Managed Detection and Response

Cloud-Based Cyber Security: Understanding the Shared Responsibility Model

The allocation of cyber security responsibility between cloud vendors and their customers is commonly misunderstood. We take a look at clarifying some misconceptions and explore how our MDR for Cloud service can help bolster your cyber security.

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Team Nucleus

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Written on

19th April, 2023

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Cloud Vendors and Shared Cyber Security Responsibility

While cloud vendors usually have their own stringent cyber-security measures in place, organisations are still responsible for protecting their networks. If sensitive customer data is leaked or an organisation falls victim to a phishing or ransomware attack, it is the organisation that is ultimately culpable.


Furthermore, while data may be protected within the cloud, organisations are still vulnerable to endpoint attacks. This is because many of these endpoint devices do not have adequate levels of security protection, offering threat actors a multitude of entry points to attack.


The security threats related to cloud services are usually related to authentication and public APIs. While a strength of cloud services is their ability to make data sharing easy across organisations, this has simultaneously made it harder to identify unauthorised third parties.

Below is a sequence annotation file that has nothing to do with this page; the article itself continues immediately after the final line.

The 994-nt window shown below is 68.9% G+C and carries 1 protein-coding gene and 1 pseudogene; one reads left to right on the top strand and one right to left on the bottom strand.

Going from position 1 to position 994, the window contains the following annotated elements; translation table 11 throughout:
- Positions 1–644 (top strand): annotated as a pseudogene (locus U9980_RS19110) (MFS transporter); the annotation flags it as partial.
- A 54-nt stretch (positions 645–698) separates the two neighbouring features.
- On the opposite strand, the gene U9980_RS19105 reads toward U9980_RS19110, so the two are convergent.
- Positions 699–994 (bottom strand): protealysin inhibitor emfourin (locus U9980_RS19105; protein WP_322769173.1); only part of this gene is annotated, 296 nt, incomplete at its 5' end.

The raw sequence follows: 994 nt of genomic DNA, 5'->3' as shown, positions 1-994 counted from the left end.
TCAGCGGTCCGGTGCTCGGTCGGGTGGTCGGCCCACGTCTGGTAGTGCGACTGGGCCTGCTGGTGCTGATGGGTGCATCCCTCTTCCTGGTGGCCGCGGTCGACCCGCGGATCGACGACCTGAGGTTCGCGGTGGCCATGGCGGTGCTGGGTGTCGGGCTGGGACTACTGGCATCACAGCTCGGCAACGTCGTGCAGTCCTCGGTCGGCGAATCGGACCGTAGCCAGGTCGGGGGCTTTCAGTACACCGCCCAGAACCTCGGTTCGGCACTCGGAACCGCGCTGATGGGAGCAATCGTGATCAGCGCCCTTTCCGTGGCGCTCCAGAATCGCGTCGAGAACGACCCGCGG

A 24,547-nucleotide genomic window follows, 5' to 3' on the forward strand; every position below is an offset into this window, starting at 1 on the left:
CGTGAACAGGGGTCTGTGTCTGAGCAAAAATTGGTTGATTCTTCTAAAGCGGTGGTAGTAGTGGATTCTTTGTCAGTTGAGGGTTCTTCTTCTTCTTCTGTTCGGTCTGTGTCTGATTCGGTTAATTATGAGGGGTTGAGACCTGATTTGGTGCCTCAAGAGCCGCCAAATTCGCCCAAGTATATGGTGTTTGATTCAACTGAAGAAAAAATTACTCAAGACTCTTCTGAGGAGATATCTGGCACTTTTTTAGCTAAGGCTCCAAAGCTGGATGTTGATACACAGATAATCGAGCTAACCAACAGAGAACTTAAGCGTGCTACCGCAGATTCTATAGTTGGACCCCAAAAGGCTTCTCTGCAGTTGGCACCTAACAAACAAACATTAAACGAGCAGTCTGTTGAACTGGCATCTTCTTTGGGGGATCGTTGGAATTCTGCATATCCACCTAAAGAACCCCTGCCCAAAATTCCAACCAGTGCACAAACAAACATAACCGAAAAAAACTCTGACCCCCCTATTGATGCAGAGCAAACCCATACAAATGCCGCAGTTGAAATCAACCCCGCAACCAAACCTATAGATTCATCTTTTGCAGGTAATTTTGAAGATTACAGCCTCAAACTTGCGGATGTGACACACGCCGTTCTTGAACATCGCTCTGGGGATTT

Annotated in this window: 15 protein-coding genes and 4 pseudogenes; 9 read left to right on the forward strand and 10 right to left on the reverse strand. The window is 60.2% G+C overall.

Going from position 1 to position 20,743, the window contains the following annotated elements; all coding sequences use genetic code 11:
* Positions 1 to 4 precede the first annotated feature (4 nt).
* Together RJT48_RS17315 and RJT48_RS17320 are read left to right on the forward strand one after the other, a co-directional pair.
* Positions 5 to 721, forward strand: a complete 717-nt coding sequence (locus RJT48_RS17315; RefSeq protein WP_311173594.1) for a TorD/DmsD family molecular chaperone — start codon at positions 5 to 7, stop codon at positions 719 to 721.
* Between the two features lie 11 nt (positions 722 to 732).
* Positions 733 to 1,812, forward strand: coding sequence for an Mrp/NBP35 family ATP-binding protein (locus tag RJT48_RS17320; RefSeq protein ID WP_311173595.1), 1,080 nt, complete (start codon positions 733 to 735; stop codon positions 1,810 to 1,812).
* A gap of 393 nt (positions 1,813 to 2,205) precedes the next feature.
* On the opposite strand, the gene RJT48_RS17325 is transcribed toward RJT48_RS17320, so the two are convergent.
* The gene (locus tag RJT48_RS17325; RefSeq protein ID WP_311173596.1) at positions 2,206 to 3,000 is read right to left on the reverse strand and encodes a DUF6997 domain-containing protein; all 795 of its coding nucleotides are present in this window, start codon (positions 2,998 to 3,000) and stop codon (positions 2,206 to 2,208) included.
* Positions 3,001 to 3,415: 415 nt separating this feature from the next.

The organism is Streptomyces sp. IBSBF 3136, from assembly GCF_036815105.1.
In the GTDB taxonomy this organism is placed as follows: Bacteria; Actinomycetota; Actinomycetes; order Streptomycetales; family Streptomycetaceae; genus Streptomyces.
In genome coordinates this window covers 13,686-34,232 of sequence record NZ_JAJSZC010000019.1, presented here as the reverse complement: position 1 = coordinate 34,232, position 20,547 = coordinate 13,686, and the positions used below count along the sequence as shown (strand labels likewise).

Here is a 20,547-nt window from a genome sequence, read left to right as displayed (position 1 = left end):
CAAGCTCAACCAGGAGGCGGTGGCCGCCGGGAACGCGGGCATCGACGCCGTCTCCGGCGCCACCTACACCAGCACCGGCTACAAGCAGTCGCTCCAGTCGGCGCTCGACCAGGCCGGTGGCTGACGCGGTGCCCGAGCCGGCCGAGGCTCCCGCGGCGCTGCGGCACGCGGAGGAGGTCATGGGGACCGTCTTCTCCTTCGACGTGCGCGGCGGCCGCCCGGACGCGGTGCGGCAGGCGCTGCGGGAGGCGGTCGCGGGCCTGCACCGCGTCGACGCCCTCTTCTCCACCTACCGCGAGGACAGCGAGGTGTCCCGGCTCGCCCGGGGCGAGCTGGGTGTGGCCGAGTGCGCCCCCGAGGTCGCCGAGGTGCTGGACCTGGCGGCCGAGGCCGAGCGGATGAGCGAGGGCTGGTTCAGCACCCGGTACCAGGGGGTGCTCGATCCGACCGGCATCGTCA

Cloud Service Models and Responsibility Allocation

There is often confusion surrounding how much responsibility cloud service providers have for their customer’s cyber security. Below is a breakdown of the different types of cloud service provider and the associated allocation of responsibility for cyber security.



Infrastructure as a Service (IaaS)

IaaS is a form of cloud computing where the provider manages IT infrastructures such as storage, server and networking resources, providing virtualized computing resources via the internet. IaaS services usually allocate the least amount of responsibility onto vendors compared to other cloud service models.

The responsibility between customer and provider tends to vary but can be summarised by the following:


Cloud Vendor Security Responsibility: All infrastructure components

User Security Responsibility: Endpoints, user and network security, workloads and data, any application installed on the infrastructure.



Platform as a Service (PaaS)

PaaS is a form of cloud computing where the customer has access to the complete cloud platform, including hardware, software, and infrastructure. This allows customers to develop, run and manage applications. This allows customers to avoid investing in expensive IT infrastructure and software licenses.


Similar to IaaS, the responsibility between customer and provider tends to vary but can be summarised by the following:


Cloud Vendor Security Responsibility: Platform security (hardware and software)